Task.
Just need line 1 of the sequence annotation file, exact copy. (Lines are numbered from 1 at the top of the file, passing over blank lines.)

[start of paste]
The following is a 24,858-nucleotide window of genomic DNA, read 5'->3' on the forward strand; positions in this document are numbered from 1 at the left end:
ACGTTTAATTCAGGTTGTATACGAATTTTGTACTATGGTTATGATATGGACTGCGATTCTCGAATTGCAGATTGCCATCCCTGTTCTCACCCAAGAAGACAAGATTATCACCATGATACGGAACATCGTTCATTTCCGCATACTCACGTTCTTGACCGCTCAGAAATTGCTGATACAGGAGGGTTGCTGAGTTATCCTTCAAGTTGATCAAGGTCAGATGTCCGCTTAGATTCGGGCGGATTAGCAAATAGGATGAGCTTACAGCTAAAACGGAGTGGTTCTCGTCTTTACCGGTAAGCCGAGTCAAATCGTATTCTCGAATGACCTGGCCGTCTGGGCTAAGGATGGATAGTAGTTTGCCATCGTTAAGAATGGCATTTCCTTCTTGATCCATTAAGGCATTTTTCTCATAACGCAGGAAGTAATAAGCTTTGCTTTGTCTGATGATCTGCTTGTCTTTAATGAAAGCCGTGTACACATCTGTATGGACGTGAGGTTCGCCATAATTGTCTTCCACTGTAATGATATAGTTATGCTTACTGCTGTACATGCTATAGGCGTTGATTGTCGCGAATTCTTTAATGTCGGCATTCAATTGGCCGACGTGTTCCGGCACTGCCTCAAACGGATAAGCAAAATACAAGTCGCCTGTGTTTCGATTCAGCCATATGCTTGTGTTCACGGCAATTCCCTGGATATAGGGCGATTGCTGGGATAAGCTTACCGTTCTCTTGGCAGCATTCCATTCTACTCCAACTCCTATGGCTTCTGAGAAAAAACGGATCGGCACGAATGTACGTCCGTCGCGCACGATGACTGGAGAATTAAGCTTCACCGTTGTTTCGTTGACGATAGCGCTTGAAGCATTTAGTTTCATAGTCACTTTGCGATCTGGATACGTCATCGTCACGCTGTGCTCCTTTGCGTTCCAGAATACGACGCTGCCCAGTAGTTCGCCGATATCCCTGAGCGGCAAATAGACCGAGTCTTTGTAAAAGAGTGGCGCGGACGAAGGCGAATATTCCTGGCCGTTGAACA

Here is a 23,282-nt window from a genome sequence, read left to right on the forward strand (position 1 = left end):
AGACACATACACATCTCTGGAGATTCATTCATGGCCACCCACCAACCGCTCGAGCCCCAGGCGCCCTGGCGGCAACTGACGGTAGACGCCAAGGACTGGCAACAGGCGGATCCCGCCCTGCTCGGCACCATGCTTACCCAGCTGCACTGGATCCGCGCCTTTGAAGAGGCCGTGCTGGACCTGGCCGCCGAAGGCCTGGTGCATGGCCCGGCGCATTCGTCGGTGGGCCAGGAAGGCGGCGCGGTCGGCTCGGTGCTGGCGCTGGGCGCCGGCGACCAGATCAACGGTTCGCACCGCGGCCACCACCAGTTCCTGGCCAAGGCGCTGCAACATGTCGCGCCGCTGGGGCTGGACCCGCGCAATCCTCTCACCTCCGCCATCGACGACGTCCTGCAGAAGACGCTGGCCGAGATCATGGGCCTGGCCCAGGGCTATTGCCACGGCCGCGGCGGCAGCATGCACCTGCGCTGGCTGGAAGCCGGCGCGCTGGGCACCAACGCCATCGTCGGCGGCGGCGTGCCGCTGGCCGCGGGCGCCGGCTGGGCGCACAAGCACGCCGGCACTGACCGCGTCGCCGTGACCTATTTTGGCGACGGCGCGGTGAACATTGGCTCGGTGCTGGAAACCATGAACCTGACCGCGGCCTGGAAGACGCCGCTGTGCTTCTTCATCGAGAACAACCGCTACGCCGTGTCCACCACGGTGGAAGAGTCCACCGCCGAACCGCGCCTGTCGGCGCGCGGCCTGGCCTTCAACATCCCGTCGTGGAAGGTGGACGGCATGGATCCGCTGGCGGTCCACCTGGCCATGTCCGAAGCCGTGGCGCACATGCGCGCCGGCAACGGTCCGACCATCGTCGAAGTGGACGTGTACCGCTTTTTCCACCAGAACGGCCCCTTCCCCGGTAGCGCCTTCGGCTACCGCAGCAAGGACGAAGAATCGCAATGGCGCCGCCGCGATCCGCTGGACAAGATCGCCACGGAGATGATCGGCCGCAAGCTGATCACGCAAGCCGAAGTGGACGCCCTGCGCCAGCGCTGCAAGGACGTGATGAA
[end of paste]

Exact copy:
The following is a 24,858-nucleotide window of genomic DNA, read 5'->3' on the forward strand; positions in this document are numbered from 1 at the left end: